No hiding from transparency

ESG regulation, greenwashing risks and ESG disclosures were some of the key topics covered during AFME’s European Leveraged Finance Conference, which – now in its 17th year – brought the leading names in the European high yield and loan markets together to network and debate. 

Key take aways from the panels included:

ESG regulations: finally getting the sustainability reporting right

  • ESG regulations, especially the EU Taxonomy, are paramount for high yield companies to show investors how their businesses focus on ‘sustainable’ activities. However, high yield issuers may not yet have the resources to report as comprehensively against the EU taxonomy and other regulations, such as, the Corporate Sustainability Reporting Directive (CSRD). Eventually, these companies will have to comply, hence there are expectations that high yield issuers will begin to ramp up sustainability disclosures ahead of the regulations coming into force.
  • Current regulations are focused on investors, but some requirements will trickle down to investee companies, even high yield issuers. For example, some of the Sustainable Finance Disclosure Regulation (SFDR) disclosure requirements ask investors to report on principle adverse impacts (PAIs). However, investors are already saying that finding data for these required SFDR Article 8 and 9 funds’ disclosures is challenging. Looking to the future, the panellists agreed that the EU will focus on the implementation of the measures adopted and/or announced to date (EU Taxonomy, SFDR, etc) rather than publishing new major legislation, or any specific legislation for the high yield market. The panel members acknowledged that the amount and sequencing of regulations may be confusing for high yield issuers, but also pointed out that regulations should help direct capital towards the transition to a low carbon economy.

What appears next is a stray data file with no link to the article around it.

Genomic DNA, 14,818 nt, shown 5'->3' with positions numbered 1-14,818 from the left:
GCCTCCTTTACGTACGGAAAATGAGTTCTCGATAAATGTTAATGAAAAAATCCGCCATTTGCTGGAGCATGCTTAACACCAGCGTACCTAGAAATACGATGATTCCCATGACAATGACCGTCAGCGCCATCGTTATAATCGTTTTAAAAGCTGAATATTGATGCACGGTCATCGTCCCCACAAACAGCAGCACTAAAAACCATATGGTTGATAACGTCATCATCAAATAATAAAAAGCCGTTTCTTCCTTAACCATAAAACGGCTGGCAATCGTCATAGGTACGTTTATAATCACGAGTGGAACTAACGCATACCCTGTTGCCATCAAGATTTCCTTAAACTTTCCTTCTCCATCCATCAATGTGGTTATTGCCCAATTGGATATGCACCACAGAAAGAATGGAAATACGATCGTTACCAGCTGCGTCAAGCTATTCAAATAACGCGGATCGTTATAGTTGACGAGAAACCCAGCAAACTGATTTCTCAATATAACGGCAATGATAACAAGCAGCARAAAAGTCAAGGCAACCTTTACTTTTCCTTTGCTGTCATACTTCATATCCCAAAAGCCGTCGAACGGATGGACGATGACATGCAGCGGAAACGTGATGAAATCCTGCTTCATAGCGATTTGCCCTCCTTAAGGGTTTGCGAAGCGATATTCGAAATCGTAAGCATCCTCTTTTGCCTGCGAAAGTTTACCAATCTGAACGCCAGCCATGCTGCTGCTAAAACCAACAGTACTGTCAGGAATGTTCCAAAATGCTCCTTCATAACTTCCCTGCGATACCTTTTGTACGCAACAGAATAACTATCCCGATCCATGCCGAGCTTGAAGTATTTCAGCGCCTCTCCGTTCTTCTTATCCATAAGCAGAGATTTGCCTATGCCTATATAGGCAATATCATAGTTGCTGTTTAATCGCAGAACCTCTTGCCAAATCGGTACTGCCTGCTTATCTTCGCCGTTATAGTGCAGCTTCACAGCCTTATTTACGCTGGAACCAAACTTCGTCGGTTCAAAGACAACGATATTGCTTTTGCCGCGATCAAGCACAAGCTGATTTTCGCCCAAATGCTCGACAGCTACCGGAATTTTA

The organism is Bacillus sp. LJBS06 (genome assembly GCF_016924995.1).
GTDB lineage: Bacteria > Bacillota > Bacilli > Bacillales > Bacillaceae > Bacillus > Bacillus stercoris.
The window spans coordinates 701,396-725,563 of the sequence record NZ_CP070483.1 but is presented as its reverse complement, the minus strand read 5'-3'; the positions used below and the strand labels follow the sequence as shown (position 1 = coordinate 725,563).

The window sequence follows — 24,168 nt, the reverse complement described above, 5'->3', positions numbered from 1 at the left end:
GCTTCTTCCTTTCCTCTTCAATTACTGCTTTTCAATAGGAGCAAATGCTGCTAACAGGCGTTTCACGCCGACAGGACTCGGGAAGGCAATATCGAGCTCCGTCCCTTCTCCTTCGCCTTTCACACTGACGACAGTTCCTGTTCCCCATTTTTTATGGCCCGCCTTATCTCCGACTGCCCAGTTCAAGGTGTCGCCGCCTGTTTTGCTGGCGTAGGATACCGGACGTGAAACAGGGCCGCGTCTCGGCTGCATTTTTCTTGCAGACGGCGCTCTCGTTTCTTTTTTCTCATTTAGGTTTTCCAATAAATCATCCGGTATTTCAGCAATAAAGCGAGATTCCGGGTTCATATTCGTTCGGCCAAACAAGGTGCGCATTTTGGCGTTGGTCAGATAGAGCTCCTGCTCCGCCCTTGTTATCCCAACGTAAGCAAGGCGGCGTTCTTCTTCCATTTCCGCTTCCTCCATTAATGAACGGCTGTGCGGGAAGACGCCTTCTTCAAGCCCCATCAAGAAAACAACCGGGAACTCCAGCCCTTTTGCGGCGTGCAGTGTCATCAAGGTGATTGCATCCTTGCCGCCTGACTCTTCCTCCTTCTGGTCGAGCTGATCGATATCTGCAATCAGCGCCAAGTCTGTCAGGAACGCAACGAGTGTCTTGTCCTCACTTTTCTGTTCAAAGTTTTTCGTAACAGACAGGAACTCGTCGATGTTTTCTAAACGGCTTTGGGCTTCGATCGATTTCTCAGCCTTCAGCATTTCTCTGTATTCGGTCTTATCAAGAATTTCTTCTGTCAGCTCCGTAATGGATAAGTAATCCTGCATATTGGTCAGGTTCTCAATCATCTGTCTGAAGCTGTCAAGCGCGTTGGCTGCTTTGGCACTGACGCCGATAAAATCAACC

Expectations for ESG disclosures: transparency, transparency, transparency

  • Investors demand increased transparency of high yield issuer’s ESG performance, both qualitative and quantitative. At the same time, improved disclosures can help high yield issuers mitigate greenwashing risks. While, as mentioned above, there may be a lack of resources to support ESG reporting, high yield issuers can have a bias towards transparency and material ESG topics that affect their ‘credit’ directly. Qualitative disclosures around the current and future status on HY issuers’ ability to report quantitative data and set targets may become even more important to manage investors’ expectations.
  • The lack of sufficient disclosures may affect high yield issuers’ ESG ratings. There’s an additional rationale for high yield issuers to improve transparency and the level of detail (e.g., explaining the nuance) on quantitative metrics (e.g., boundary of what is measured, what can’t be measured and why and when the gap will be rectified). More information for third-party ESG rating agencies can help them deliver more complete ESG ratings. This information can also support with ESG-labelled issuances. For sustainability-linked structures, Second Party Opinion (SPO) providers are looking for the same traits as for Investment Grade issuers: that the Key Performance Indicator (KPI) is material (and there is explanation for why), and the target is ambitious.

The sustainable finance market for high yield issuers: winds of change

  • One year on, the high yield market overall has changed. While strong investor demand in 2021 encouraged high yield companies to think about Green, Social, Sustainability and Sustainability-Linked (GSSS) (labelled format) bonds, less than 12 months later the same firms are thinking very carefully about whether to tap into the markets, and if yes, which window to choose. However, in real terms, there has been a smaller drop in global GSSS bond issuance compared to conventional issuance (23% year-on-year versus 27%; mid-Sep data), meaning that issuers are still looking to do financings in a labelled way. For high yield issuers, the sustainability-linked structure remains most relevant and has grown year-on-year.
  • High yield issuers will continue to use the sustainability-linked structure as they don’t need to identify future spend, and such a structure more easily applies to all sectors. Hence there will be an increased investor focus on the ESG journeys of high yield issuers to contextualise metrics and targets. Considering the lack of resources and available data, qualitative targets (ideally a Science-Based Target initiative (SBTi) approved target) are an option for high yield issuers, as long as they can explain why such qualitative targets are appropriate. While the financial impact from ratchets may be minimal, reputational concerns is important to high yield issuers.